Many folks smarter than I am have already written about TSA’s ridiculous new airport screening policies, with the backscatter X-ray (the Porn Machine that shows agents your naked form, provided the clothing you’re wearing lacks creases) and the alternative pat-down (the Molestation), if you opt out of the Porn Machine.
Continental at my local airport (Newark) hasn’t implemented Porn Machines yet, so though I’m a frequent flier, I had yet to encounter the Porn vs. Molestation Sophie’s Choice conundrum — until this past Monday. I was flying back from Florida after a weeklong cruise. (Worth noting, of course, is that the cruise ship held about 4,000 people, and TSA didn’t screen a single one of us before we got on the ship. TSA won’t start screening cruises until the first time a terrorist tries to attack a ship, I guess.)
Lauren and I were traveling with our two daughters (a 4-year-old and a nearly 2-year-old). We saw that one of the four active security lines in Fort Lauderdale International Airport was indeed using a Porn Machine. By luck, we’d put ourselves into a separate line from the Porn Machine, so I figured we were safe.
Several unrelated events then occurred in tandem, as they so often do.
The first of our two car seats jammed the carry-on scanner. It wasn’t a huge deal; we’d placed it properly, and they just needed to give it a poke or two to get it through. But since I was waiting with our stuff to make sure it all went through — as the TSA requires — before going through the metal detector, the line adjacent ours was thinning out a bit. (That would be the line with the Porn Machine.) Lauren and the girls had already gone through our line, and thus escaped Porn vs. Molestation choice-free.
I pointed out to the TSA agents that I had a second car seat, and asked if they’d like me to do something different with it to prevent it from getting stuck in the X-ray machine. The agent took the second car seat and brought it around the scanner to the other side. That is, they never scanned the second car seat, since the first one had caused a 20-second hiccup. Terrorists, don’t read this post and get any ideas.
It was at this point that the whole charade of TSA’s security theater became useless, right? If they don’t even bother scanning an item (“oh, it’s just a second harmless car seat!”), then every other check becomes increasingly worthless.
So, all our stuff has gone through the scanner, and the woman from the now-empty adjacent line asks me to approach the Porn Machine. I tell her, “Oh, I’m going to opt out of that.”
“You’re opting out?” she asked.
“Yes,” I said.
“I have to read you this statement, then,” she said, reaching into her pocket. She pulled out a laminated form that indicated that by opting out of the safe Porn Machine, I would be subjecting myself to a full pat-down, which would include touching me in “sensitive areas.” (Her statement mentioned “sensitive areas” twice.) Knowing that, would I prefer to stick with the Porn Machine? (She didn’t call it that.)
I stuck with my opt-out. They paged — three times — for whichever agent had drawn the short straw that day. He showed up eventually, and took me into a private room on the side of the scanning area. Oh, I should clarify: By “private room,” I mean a room that had a plexiglass clear front with full visibility between it and the screening area — Lauren and I made frequent eye-contact. It had a locked door on one side which twice tricked the agent, as he got stuck and couldn’t open it from inside the “room.” Of course, the opposite end of the bus-stop shaped room was open space, leading directly towards another metal detector, so he’d just walk out that way and go around.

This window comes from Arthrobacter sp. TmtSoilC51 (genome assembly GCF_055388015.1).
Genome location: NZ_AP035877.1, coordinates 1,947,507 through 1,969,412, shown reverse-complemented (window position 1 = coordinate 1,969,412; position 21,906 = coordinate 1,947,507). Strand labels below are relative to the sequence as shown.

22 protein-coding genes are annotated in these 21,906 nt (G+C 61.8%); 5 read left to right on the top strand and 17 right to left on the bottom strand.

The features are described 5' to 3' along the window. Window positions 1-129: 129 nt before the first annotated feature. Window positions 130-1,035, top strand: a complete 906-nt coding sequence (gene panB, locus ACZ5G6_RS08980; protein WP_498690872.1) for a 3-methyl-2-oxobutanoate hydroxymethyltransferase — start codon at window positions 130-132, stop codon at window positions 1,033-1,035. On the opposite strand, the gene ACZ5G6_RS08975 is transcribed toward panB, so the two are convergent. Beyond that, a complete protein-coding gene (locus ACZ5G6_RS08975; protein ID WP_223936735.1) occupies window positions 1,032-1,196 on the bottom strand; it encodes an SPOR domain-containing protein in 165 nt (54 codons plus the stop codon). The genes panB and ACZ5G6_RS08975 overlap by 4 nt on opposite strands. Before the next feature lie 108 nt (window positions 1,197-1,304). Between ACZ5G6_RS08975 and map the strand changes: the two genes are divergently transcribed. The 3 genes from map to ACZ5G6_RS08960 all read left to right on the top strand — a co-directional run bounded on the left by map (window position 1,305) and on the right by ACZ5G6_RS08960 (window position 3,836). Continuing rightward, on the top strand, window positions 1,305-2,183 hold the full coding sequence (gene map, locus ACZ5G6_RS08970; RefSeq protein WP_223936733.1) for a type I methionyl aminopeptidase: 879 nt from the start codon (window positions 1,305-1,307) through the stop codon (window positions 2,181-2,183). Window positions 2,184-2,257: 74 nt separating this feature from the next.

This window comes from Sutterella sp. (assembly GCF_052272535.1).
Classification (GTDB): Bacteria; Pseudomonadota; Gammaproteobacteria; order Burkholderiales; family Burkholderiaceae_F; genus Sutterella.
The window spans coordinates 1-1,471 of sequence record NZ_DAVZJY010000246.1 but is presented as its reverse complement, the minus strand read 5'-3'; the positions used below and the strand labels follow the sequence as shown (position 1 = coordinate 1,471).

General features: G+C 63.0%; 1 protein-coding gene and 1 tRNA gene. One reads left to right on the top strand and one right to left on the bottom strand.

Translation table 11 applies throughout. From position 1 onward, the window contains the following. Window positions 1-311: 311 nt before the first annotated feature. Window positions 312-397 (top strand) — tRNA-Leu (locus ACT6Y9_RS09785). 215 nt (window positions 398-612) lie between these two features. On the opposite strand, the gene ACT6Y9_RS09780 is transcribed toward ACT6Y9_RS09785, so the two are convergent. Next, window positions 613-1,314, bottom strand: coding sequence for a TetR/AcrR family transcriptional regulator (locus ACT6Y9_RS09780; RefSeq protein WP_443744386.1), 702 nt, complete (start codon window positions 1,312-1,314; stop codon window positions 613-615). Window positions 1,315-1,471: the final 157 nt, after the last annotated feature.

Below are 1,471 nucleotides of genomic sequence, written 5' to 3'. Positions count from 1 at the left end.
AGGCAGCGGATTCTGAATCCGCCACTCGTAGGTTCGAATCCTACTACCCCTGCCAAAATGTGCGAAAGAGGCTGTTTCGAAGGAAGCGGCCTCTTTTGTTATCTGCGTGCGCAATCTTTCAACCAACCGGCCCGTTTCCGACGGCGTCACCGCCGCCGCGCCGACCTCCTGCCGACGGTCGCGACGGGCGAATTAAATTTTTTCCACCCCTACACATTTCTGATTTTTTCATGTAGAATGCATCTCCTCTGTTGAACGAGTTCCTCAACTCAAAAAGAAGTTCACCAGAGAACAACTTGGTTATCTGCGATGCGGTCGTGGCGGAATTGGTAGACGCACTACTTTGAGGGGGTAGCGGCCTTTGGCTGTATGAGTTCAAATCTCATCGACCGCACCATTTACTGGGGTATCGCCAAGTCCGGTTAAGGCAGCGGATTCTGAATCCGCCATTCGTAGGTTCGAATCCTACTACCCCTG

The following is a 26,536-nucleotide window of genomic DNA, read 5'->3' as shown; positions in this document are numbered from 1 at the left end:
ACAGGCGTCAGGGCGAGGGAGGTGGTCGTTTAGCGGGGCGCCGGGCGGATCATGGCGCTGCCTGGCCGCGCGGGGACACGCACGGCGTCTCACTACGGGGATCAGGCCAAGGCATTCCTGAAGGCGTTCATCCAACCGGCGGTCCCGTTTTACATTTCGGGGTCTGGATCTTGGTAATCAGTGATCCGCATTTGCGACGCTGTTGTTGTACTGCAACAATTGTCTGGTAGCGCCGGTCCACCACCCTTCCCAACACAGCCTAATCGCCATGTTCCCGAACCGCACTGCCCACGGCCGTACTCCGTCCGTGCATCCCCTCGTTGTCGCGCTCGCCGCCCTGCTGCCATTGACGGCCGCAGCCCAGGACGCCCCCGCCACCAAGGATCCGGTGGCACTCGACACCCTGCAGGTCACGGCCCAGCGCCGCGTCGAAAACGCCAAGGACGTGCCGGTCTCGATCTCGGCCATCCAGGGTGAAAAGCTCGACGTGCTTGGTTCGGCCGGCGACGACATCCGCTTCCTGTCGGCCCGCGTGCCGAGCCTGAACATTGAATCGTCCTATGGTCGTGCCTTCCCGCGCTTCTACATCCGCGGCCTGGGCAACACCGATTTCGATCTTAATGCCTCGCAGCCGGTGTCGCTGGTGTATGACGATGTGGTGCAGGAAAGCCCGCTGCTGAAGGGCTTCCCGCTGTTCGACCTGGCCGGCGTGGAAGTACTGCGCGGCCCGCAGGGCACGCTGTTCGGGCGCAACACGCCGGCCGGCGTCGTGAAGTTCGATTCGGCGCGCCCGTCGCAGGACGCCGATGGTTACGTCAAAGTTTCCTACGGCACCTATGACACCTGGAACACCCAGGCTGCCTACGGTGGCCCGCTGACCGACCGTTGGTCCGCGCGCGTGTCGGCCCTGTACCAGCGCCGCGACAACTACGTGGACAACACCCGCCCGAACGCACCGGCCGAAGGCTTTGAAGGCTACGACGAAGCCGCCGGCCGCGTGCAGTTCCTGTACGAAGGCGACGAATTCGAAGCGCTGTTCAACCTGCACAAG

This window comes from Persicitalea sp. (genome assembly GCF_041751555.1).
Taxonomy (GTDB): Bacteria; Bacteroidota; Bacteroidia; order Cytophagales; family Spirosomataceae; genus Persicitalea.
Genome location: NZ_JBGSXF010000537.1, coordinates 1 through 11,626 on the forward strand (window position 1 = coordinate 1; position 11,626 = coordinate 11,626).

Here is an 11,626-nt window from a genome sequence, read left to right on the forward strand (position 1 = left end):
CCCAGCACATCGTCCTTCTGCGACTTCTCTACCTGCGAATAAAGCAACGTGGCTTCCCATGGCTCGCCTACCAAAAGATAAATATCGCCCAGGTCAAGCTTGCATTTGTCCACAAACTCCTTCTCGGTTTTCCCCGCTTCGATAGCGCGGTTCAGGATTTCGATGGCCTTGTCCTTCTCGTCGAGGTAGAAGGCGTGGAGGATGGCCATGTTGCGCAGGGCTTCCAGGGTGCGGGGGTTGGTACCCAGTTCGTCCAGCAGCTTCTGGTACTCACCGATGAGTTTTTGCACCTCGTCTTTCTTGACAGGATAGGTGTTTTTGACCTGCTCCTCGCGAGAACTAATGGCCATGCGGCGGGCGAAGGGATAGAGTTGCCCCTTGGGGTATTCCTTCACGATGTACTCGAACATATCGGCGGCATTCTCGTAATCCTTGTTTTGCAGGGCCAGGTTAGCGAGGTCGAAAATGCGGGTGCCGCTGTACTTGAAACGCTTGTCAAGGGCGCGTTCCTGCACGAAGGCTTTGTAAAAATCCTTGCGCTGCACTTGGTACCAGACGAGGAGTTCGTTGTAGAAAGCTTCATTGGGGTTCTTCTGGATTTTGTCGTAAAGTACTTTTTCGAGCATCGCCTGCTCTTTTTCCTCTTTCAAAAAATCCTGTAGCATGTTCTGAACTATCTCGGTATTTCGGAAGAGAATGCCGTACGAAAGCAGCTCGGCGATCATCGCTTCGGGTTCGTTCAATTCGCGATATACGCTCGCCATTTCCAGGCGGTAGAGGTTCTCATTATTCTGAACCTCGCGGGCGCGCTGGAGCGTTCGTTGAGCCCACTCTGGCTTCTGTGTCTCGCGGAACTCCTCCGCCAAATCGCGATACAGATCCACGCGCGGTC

He explained repeatedly that he’d be touching me in various “sensitive areas,” and that he’d always use the back of his hand when he did so. He put his fingers in my waist band, and his hands indeed went right up to my bits and pieces, and all over what he termed by buttocks, which rhymed with “nut rocks” when he said it. I tried not to moan softly during the pat-down.
Fortunately, I didn’t have any weaponry or explosives shoved up my ass or even taped to the front of my crotch, since those would have escaped even this offensive inspection.
The TSA’s laughable attempts at security won’t prevent a new attack. Americans shouldn’t sacrifice personal freedom — freedom from being groped or strip-searched included — to fly. As many have pointed out, the world’s safest airline, El Al, doesn’t waste time with these techniques at all.
As Timothy Carney writes, “In the past decade, terrorists on airplanes have killed just about 3,000 people — all on one day. Even if the Christmas Day bomber had succeeded, the number would be under 3,500.
Those are horrible deaths. But in that same period, more than 150,000 people have been murdered in the United States. We haven’t put the entire U.S. on lockdown — or even murder capitals like Detroit, New Orleans and Baltimore. While reducing the murder rate to zero is very desirable, we also understand that the costs, in terms of liberty and resources, are too great. But when it comes to air travel, 9/11 seems to have stripped away our ability to put things in perspective.”
My older daughter Anya watched on occasion as I was patted down. I don’t want to explain to my daughters (or unborn son) that besides their parents and doctors, government employees can also touch them in certain areas.
If the next successful terrorist attack doesn’t involve a pregnant woman or car seats — both of which easily evade extra TSA inspection — I’ll be surprised.